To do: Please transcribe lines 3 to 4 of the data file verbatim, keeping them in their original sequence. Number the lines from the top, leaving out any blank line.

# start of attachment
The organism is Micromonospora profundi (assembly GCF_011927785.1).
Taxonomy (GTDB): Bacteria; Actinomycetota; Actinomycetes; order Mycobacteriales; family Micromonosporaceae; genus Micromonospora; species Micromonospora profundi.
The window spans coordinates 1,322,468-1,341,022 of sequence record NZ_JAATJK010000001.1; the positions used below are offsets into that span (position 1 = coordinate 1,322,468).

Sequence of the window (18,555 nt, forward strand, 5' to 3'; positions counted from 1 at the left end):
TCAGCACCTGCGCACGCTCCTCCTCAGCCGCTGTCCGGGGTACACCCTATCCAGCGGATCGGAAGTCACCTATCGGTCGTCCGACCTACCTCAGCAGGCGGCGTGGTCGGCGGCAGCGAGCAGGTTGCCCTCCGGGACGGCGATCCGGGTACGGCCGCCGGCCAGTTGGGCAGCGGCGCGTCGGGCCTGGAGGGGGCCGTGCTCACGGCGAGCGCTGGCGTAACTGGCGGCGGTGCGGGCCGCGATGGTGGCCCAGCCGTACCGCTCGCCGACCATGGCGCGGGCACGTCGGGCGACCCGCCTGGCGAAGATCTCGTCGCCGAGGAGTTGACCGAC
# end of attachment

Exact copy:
The window spans coordinates 1,322,468-1,341,022 of sequence record NZ_JAATJK010000001.1; the positions used below are offsets into that span (position 1 = coordinate 1,322,468).

Sequence of the window (18,555 nt, forward strand, 5' to 3'; positions counted from 1 at the left end):